Themes

The Archive

Note Cards

Education was essential in the development of the mind of Martin Luther King, Jr. From his matriculation at Morehouse College through his doctoral studies at Boston University, Dr. King took notes on various subjects and referenced some of the most important philosophers of all time. The note cards shown in this section give you a glimpse into the molding of one of the world’s most brilliant thinkers and orators. Religion, natural law, metaphysics and the meaning of wisdom are just a few of the topics highlighted. These subjects and many more helped Dr. King’s capacity to expand his intellectual and spiritual capacity three dimensionally.

Explore another theme

Plato Psychology

Dr. King explores Plato's contribution to psychology.

God (Definition)

Dr. King records ideas on Karl Marx's and John Dewey's definitions of God.

Athanasius, St.

Dr. King records a short biography of the theologian St. Athanasius, identifying him as the defender of the Nicene faith.

Nationalism

Dr. King cites a biblical scripture from the book of Isaiah where it is asserted that "God's house is to be a house of prayer for all people."

Man

Dr. King records geologist Robert Gheyselinck’s observation about the brevity of human history in relation to the earth’s history

Justification (Ritschl)

Dr. King quotes Albert Ritschl's "The Christian Doctrine of Justification and Reconciliation."

Kierkegaard

Dr. King writes notes regarding Danish philosopher and theologian Doren Kierkegaard's views on ethics and religion.

Dialectical Theology

Dr. King outlines dialectical theology, an approach to theology in Protestantism. King discerns that the "dogmatic arise primarily out of the demands of the religious consciousness."

The New Covenant

Dr. King writes about the New Covenant, according to Jeremiah 31:33.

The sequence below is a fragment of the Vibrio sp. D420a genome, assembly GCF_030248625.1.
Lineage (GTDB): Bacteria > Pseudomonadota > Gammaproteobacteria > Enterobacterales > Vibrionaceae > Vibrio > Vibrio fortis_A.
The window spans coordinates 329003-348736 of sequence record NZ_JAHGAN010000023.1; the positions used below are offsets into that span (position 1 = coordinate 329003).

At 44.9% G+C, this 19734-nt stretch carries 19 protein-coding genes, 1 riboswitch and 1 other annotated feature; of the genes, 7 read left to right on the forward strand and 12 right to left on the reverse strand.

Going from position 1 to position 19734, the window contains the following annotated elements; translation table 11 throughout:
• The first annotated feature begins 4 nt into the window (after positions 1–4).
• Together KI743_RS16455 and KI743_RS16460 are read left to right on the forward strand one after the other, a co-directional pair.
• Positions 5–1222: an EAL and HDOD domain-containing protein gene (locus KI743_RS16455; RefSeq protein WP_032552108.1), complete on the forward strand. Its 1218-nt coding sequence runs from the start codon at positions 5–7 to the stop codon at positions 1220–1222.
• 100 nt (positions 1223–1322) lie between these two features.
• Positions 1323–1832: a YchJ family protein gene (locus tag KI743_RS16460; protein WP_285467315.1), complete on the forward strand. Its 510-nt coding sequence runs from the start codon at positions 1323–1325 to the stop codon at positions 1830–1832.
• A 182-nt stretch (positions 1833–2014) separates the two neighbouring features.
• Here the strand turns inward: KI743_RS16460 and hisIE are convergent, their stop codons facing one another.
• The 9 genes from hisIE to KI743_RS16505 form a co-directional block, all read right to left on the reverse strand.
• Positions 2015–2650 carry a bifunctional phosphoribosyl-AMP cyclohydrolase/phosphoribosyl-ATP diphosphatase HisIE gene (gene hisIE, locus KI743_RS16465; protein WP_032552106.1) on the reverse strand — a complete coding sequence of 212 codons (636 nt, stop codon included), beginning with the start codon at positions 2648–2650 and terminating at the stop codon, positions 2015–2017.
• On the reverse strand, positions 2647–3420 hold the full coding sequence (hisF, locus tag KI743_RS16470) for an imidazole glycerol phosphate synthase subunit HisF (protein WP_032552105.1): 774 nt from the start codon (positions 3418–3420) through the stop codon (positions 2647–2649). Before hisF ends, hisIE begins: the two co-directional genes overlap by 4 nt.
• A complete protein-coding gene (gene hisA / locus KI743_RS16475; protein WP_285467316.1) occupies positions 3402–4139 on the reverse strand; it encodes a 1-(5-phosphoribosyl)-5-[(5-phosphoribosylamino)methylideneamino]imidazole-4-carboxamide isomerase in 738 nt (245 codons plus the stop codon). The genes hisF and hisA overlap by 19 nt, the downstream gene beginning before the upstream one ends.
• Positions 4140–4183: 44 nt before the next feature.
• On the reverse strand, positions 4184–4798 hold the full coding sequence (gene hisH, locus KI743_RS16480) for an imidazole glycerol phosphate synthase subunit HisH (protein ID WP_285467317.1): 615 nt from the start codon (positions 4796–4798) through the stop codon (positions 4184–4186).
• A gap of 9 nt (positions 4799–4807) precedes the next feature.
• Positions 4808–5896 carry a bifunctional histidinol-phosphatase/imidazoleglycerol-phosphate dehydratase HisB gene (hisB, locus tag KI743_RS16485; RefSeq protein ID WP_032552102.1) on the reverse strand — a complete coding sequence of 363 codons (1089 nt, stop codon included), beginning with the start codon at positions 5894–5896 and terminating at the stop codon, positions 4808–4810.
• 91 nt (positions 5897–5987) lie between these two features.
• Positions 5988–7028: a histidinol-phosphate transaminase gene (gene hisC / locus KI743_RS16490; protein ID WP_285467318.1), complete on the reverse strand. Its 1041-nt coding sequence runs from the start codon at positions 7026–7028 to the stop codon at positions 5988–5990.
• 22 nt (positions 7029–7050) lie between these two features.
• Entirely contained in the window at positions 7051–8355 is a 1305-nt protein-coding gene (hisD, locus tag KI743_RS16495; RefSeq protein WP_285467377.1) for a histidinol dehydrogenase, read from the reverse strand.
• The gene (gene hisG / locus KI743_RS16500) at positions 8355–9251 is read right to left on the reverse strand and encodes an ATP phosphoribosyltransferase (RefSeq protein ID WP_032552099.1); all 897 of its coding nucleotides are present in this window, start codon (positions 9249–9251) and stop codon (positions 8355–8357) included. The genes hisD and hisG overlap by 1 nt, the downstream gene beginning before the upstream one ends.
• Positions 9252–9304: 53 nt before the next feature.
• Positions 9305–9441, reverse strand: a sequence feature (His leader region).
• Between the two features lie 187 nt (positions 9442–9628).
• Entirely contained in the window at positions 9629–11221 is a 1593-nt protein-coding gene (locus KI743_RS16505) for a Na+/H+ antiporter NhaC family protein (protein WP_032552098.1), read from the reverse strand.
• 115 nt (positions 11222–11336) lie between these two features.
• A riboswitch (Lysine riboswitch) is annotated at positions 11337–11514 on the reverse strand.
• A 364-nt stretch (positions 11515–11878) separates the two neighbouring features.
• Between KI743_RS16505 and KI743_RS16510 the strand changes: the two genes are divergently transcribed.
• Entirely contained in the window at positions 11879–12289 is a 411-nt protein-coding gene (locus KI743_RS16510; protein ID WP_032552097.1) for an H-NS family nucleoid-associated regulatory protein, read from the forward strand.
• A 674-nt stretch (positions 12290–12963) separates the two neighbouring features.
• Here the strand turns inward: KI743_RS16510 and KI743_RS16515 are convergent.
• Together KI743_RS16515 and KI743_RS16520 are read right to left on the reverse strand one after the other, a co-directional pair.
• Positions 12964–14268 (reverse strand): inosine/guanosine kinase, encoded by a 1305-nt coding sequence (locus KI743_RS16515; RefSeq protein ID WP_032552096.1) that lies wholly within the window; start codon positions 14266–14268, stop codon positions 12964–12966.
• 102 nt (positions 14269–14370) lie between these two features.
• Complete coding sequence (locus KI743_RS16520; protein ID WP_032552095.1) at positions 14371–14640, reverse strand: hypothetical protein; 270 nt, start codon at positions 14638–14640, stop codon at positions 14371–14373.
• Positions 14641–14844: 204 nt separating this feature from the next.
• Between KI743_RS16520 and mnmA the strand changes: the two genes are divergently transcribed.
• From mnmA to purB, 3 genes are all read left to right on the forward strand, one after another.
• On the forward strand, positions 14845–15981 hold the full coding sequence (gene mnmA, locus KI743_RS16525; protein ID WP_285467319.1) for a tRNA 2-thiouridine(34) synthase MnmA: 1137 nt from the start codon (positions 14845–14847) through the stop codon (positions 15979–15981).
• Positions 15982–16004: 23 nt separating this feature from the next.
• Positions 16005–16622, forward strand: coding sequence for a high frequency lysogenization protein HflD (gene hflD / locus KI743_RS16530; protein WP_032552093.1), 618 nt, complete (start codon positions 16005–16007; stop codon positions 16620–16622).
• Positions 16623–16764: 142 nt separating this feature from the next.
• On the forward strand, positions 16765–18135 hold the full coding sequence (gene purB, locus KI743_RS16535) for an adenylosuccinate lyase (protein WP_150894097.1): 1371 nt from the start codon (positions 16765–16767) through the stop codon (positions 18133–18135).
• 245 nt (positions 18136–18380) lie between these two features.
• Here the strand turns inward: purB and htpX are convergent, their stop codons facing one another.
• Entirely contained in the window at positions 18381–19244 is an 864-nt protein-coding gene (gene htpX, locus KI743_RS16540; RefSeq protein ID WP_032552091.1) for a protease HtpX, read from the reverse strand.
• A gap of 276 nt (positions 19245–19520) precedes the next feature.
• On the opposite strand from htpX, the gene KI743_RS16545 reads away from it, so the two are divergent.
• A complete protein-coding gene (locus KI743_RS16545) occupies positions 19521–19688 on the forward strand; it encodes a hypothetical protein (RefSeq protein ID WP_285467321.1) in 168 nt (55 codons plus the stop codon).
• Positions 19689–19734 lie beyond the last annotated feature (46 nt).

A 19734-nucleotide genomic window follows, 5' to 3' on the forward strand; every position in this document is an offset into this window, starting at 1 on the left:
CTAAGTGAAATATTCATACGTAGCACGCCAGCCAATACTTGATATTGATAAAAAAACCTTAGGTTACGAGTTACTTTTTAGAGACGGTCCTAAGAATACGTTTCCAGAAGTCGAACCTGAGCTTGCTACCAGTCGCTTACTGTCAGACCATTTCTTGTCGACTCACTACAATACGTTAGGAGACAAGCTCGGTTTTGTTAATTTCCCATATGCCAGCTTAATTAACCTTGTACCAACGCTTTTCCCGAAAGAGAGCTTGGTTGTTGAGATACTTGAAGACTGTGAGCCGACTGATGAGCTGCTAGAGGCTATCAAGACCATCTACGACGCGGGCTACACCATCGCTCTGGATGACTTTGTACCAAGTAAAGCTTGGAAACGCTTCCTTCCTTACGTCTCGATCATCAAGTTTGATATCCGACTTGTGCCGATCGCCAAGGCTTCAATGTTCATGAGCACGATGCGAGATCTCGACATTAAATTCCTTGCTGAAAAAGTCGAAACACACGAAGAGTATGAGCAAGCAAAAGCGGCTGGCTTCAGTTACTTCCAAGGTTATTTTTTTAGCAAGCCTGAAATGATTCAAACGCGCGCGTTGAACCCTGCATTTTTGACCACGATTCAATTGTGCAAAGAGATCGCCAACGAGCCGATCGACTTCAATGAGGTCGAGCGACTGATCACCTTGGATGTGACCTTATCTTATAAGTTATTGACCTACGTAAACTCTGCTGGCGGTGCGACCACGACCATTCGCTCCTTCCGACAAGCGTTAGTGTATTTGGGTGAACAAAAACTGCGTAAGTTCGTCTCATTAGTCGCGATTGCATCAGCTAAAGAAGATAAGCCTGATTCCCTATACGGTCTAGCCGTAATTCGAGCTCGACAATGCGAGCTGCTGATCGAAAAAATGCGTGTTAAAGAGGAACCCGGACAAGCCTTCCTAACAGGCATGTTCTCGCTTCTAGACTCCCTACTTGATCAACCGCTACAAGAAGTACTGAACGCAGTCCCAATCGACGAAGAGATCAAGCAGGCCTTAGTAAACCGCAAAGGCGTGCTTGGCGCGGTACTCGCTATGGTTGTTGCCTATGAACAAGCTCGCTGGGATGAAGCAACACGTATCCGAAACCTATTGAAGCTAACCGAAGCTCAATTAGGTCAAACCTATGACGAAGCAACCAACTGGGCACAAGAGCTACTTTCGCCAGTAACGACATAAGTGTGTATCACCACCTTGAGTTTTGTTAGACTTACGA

Immortality

Dr. King quotes a scripture from the Old Testament book of Job regarding immortality and the "affirmation of the mortality of man."

Revelation

Dr. King quotes from Edgar S. Brightman's "Philosophy of Religion."

Objects and the Nature of Thought

Dr. King notates the various explanations of "objects" and "the nature of thought."

John Cowles Views on Asia

Dr. King records the views of John Cowles, chairman of Look magazine and president of the Minneapolis Star-Tribune. Cowles stated that the US is losing its grip on "the minds of men" worldwide, thanks in part to the US' inability to express sympathy for the Asian community after World War II.

Nature

Dr. King quotes Aristotle's "Physics, Book II" and notes Spinoza's view of nature.

Ethics

Dr. King quotes a scripture from the book of Psalms discussing ethics.

Humanism (15th Century)

Dr. King reflects on a classical approach to learning.

Mysticism

Dr. King cites Psalms 17:15, surmising that the vision of God is a mystical union with God.

Dynamic Form Applied to God

Dr. King quotes Paul Tillich's Systematic Theology on the difference in applying the dynamic form to God versus applying it to man.

Reason

Dr. King quotes Edgar S. Brightman's "The Finding of God."

Preaching

Dr. King notes three points about preaching.

Knudson, Albert

Dr. King references Albert Knudson's "The Doctrine of Redemption."

Religion

Dr. King quotes William Ernest Hocking’s “The Meaning of God in Human Experience.”

Kant

Dr. King outlines principles of Kantian philosophy regarding morality and religion.

Law of Love

Dr. King quotes Reinhold Niebuhr's "The Nature and Destiny of Man" on the place of the "law of love" in relation to human history.

Cardinal Virtues

Dr. King defines "cardinal virtues" and then lists those held by the Greeks and Christians.

Anglicanism

This note card briefly compares Anglicanism to Roman Catholicism and Calvinism.

Social Philosophy

Dr. King documents Paul Tillich's view towards Marxism.

The Secular in Relation to the Holy

Dr. King quotes theologian and philosopher Paul Tillich's "Systematic Theology." Dr. King's doctoral degree is in systematic theology from Boston University and his dissertation is on Paul Tillich. According to Tillich, secular and holy correlate and cannot act separately. Tillich states, "The holy embraces itself and the secular."

Jerome

Dr. King records a short biography of the theologian Jerome.

Freedom

Dr. King quotes Tillich in sketching his views on man's freedom in relation to destiny.